[0005] For example, electromagnetic radiation reflected from a dielectric material is partially polarized. A given reflection will appear dim if viewed through a polarizer that blocks the reflected polarization. However, it will appear intense if the polarizer is rotated 90° to pass the reflected polarization. Use has been made of this effect in infrared imaging. A ccd detector with many pixels can be used to turn the infrared light into an electrical signal that could form an image on a monitor. For example, a polarizer with one orientation can be placed over a selected set of pixels, and another polarizer orientation can be placed over another set. Multiple sets with different selected angles produce multiple infrared images of the same subject. Variation in the polarization of infrared light reflected from the object will result in variations in the intensity reaching each of the variably polarized pixels viewing a given spot on the subject. Using these multiple images, angles of parts of the subject relative to the source of infrared illumination can be determined. In addition, if contrast between adjacent objects is low in one polarized image, it is likely to be high in one of the others. What is more, reflections from metal surfaces are different in character from reflections from dielectrics, enabling metal surfaces to be distinguished form non-metals. These characteristics are of great value in interpreting the true shape and nature of the object being viewed by the ccd camera. An especially dramatic example is the spots of glare coming from the waves on a lake or ocean. For each polarization orientation, the spots indicate all of the positions where the water has a specific inclination with respect to the sun and the point of view.

[0006] With respect to industrial inspection of manufactured items, light reflected from items as they pass on a conveyor belt can be detected and used to verify the presence of the item. Certain characteristics of the item can also be measured. Normal light severely hinders this process, so the illumination is polarized and the detector responds only to this polarization.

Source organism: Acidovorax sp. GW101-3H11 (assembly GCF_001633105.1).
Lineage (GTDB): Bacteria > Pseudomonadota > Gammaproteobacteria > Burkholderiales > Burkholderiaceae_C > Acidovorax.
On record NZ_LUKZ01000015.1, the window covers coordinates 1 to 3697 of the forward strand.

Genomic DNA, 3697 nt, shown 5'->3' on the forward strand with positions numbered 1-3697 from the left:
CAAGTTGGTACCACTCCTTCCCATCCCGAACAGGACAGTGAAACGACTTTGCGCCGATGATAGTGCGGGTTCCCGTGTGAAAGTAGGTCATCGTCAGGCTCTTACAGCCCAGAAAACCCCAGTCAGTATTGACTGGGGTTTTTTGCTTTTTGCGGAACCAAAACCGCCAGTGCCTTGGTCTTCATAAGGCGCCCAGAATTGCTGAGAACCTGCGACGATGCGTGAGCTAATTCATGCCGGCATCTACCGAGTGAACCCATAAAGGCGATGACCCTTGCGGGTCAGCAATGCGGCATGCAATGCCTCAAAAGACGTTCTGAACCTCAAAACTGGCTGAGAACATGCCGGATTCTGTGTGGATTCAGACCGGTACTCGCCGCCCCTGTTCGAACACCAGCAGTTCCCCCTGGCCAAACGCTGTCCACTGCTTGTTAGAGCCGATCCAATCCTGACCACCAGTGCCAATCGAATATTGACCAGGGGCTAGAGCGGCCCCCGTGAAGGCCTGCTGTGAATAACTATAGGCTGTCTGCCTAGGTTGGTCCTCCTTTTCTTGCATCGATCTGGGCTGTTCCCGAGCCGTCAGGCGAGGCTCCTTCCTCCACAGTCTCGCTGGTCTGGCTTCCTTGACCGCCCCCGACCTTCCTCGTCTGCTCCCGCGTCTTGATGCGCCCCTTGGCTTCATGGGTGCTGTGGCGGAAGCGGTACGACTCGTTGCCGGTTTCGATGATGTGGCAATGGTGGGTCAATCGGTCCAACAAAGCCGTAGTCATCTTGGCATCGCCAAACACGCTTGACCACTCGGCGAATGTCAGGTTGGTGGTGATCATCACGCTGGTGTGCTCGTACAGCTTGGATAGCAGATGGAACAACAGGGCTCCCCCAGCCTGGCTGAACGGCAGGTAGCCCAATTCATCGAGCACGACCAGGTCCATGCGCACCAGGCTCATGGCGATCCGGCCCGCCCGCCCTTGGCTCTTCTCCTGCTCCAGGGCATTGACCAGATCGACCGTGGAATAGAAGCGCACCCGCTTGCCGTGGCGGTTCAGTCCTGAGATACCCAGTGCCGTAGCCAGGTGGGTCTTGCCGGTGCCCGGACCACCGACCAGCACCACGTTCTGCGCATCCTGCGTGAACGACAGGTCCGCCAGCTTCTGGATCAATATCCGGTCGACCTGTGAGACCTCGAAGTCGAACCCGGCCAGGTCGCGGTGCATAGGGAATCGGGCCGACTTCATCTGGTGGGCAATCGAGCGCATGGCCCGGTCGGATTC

[0007] With respect to stress analysis, the stress that is present in an object can change the polarization of reflected light. Observation of the spatial distribution of polarization provides important information about stress and potential failure of the part.

[0008] In data transmission applications; electro-optical switching is a limiting technology. It has been suggested that optical switching could be an effective solution to this problem. An important technology in this area is based on liquid crystals which necessitates the use of polarizers.

[0009] In addition, when certain optical elements are exposed to plane polarized light, they cause changes in polarization. Short of complete depolarization, they can rotate the plane of polarization, induce some ellipticity in to the beam, or both. In any case, the resulting beam cannot be effectively extinguished by another linear polarizer which may be required in the optical train (e.g. to generate image contrast in a liquid crystal projection display). One solution is to put a “clean up” polarizer behind the element to reject light of the wrong polarization. Unfortunately, this dims portions of the transmitted light beam. The reduction of intensity, and especially the inhomogeneity of intensity across the beam is objectionable in many applications, and especially in imaging systems.